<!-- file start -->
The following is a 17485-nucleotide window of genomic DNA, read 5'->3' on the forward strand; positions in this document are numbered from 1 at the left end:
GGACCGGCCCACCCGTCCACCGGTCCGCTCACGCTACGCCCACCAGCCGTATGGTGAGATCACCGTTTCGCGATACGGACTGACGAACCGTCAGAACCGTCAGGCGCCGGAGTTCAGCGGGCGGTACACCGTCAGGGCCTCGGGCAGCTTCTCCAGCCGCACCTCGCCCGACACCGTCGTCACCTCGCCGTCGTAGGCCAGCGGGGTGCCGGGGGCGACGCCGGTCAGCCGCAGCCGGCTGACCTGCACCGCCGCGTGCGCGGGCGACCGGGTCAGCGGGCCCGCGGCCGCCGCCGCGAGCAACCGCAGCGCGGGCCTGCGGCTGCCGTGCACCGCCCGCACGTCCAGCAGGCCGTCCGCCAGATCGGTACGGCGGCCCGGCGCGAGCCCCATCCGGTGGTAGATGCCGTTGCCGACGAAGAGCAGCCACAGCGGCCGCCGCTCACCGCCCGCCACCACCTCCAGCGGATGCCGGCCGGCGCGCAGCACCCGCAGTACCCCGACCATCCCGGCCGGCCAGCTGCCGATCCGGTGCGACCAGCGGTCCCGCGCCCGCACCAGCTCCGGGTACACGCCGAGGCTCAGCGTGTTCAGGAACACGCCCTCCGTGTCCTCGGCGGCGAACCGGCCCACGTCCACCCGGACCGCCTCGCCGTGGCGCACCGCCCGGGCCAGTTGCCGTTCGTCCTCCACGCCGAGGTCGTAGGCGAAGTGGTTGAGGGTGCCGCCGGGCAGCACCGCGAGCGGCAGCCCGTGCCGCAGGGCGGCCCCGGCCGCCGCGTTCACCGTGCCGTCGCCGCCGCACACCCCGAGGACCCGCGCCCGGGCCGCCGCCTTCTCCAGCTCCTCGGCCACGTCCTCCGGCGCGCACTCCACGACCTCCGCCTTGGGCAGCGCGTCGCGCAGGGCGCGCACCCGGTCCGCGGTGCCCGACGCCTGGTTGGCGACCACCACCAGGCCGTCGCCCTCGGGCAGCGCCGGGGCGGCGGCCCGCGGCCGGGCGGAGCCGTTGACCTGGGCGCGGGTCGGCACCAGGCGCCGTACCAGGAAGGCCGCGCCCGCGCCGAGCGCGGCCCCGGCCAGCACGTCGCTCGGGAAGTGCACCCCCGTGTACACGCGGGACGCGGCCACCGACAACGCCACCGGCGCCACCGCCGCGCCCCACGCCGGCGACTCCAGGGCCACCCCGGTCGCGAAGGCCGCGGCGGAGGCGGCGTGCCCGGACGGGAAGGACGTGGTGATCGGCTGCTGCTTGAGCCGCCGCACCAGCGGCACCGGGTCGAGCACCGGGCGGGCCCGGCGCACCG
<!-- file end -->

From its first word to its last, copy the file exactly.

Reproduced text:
The following is a 17485-nucleotide window of genomic DNA, read 5'->3' on the forward strand; positions in this document are numbered from 1 at the left end:
GGACCGGCCCACCCGTCCACCGGTCCGCTCACGCTACGCCCACCAGCCGTATGGTGAGATCACCGTTTCGCGATACGGACTGACGAACCGTCAGAACCGTCAGGCGCCGGAGTTCAGCGGGCGGTACACCGTCAGGGCCTCGGGCAGCTTCTCCAGCCGCACCTCGCCCGACACCGTCGTCACCTCGCCGTCGTAGGCCAGCGGGGTGCCGGGGGCGACGCCGGTCAGCCGCAGCCGGCTGACCTGCACCGCCGCGTGCGCGGGCGACCGGGTCAGCGGGCCCGCGGCCGCCGCCGCGAGCAACCGCAGCGCGGGCCTGCGGCTGCCGTGCACCGCCCGCACGTCCAGCAGGCCGTCCGCCAGATCGGTACGGCGGCCCGGCGCGAGCCCCATCCGGTGGTAGATGCCGTTGCCGACGAAGAGCAGCCACAGCGGCCGCCGCTCACCGCCCGCCACCACCTCCAGCGGATGCCGGCCGGCGCGCAGCACCCGCAGTACCCCGACCATCCCGGCCGGCCAGCTGCCGATCCGGTGCGACCAGCGGTCCCGCGCCCGCACCAGCTCCGGGTACACGCCGAGGCTCAGCGTGTTCAGGAACACGCCCTCCGTGTCCTCGGCGGCGAACCGGCCCACGTCCACCCGGACCGCCTCGCCGTGGCGCACCGCCCGGGCCAGTTGCCGTTCGTCCTCCACGCCGAGGTCGTAGGCGAAGTGGTTGAGGGTGCCGCCGGGCAGCACCGCGAGCGGCAGCCCGTGCCGCAGGGCGGCCCCGGCCGCCGCGTTCACCGTGCCGTCGCCGCCGCACACCCCGAGGACCCGCGCCCGGGCCGCCGCCTTCTCCAGCTCCTCGGCCACGTCCTCCGGCGCGCACTCCACGACCTCCGCCTTGGGCAGCGCGTCGCGCAGGGCGCGCACCCGGTCCGCGGTGCCCGACGCCTGGTTGGCGACCACCACCAGGCCGTCGCCCTCGGGCAGCGCCGGGGCGGCGGCCCGCGGCCGGGCGGAGCCGTTGACCTGGGCGCGGGTCGGCACCAGGCGCCGTACCAGGAAGGCCGCGCCCGCGCCGAGCGCGGCCCCGGCCAGCACGTCGCTCGGGAAGTGCACCCCCGTGTACACGCGGGACGCGGCCACCGACAACGCCACCGGCGCCACCGCCGCGCCCCACGCCGGCGACTCCAGGGCCACCCCGGTCGCGAAGGCCGCGGCGGAGGCGGCGTGCCCGGACGGGAAGGACGTGGTGATCGGCTGCTGCTTGAGCCGCCGCACCAGCGGCACCGGGTCGAGCACCGGGCGGGCCCGGCGCACCG